Here's How To Get Your 12+ Kid A COVID Shot In LA
In L.A. County, an estimated half-a-million adolescents are now able to get the free Pfizer shots.
Federal health officials have expanded the emergency use authorization for Pfizer’s COVID-19 vaccine to include 12-15 year olds.
Friendly reminder: Pfizer is the only one of the three COVID-19 vaccines available that has this emergency use authorization for minors. Only adults ages 18 and older can get either the Johnson & Johnson or Moderna vaccines.
The mass vaccination sites in L.A. County operated by the Department of Public Health all offer the Pfizer vaccine. The county added a list of sites that have Pfizer shots in stock. Walk-ins are welcome at all county-run sites, though you can also make an appointment and complete the paperwork before you arrive. Be sure to bring a photo I.D. and age verification.
The county has been working with other vaccine providers — including pediatricians — to make sure as many of them as possible have at least some Pfizer vaccine to offer 12-17 year-olds who may come in to a medical office.
“We've made arrangements to break down those trays [of Pfizer vaccine] into much smaller numbers, so that folks don't have to worry about long-term storage, or about discarding unused doses because they didn't have enough children coming in at their practice,” Los Angeles County Department of Public Health director Barbara Ferrer said.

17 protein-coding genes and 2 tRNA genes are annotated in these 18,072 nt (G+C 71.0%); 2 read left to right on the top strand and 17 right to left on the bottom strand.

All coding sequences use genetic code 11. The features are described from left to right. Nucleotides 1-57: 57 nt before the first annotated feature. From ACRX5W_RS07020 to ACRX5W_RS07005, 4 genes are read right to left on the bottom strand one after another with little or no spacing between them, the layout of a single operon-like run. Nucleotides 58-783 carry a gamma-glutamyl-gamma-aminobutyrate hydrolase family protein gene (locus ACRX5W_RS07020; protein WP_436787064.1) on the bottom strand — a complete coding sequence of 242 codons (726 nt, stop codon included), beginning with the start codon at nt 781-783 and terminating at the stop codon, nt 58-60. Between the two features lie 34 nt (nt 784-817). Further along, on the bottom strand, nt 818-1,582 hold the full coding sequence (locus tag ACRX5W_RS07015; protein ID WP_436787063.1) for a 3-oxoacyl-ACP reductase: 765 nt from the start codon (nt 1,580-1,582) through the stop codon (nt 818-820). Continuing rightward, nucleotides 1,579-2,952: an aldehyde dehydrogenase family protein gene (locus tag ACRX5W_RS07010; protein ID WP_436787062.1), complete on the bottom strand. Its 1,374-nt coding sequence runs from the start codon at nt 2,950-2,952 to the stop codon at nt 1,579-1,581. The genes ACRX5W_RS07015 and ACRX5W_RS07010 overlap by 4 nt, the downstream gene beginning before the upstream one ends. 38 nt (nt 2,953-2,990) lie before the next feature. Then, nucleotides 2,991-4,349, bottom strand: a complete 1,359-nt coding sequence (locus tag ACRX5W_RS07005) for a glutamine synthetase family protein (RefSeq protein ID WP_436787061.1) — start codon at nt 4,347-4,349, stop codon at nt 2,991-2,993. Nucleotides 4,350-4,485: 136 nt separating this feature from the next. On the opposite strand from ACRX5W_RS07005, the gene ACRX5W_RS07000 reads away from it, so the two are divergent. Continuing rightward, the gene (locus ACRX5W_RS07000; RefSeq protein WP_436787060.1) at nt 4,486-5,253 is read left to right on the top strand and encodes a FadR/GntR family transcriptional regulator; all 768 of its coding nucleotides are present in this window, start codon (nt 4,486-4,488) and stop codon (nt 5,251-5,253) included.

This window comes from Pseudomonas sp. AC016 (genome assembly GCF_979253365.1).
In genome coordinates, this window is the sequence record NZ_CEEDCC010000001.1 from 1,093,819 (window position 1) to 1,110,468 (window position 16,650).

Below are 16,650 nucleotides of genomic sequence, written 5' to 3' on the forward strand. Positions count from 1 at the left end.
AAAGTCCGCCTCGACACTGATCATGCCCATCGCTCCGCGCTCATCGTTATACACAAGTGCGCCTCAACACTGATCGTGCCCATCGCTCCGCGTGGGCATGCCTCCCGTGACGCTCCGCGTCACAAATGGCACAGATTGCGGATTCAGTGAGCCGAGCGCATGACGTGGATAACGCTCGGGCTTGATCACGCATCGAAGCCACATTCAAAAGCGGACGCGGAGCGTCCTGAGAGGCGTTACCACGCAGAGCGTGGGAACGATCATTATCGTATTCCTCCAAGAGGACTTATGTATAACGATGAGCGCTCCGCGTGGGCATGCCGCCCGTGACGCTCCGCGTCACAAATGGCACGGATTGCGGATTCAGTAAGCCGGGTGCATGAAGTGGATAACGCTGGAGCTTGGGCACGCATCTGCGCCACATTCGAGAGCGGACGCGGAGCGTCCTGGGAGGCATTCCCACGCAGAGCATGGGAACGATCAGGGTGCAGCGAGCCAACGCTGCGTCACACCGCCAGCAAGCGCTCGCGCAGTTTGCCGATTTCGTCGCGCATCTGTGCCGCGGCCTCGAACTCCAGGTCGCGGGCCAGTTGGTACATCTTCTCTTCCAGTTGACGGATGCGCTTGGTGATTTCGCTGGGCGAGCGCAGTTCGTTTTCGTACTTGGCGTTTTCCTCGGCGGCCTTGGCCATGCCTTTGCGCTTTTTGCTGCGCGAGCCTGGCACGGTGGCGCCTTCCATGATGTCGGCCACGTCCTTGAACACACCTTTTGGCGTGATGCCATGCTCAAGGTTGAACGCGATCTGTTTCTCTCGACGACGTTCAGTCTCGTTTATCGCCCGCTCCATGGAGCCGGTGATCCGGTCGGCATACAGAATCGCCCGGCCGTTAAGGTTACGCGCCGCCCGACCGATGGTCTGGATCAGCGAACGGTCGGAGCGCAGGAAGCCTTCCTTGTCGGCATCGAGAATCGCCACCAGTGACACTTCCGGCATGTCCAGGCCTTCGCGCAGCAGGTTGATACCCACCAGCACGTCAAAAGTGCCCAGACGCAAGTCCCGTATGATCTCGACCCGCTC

Minors will also need to either bring a parent or legal guardian to provide permission to get vaccinated or a signed consent form. Foster parents and caregivers who are relatives can also sign. Recent guidance from the California Department of Social Services says they have the authority to consent to medical treatment such as vaccines.
Another thing to keep in mind: the Pfizer vaccine is administered in two doses, given at least 21 days (three weeks) apart. Don’t worry though — we have a guide to making sure you secure that second dose here.
The CDC also updated its clinical guidance. COVID-19 vaccines can be given on the same day as other routine vaccines, such as TDAP, instead of waiting 14 days. The move is intended to help boost rates of routine immunizations, which have seen a sharp decline during the pandemic, leaving children vulnerable to myriad diseases. If you're in doubt, consult your pediatrician.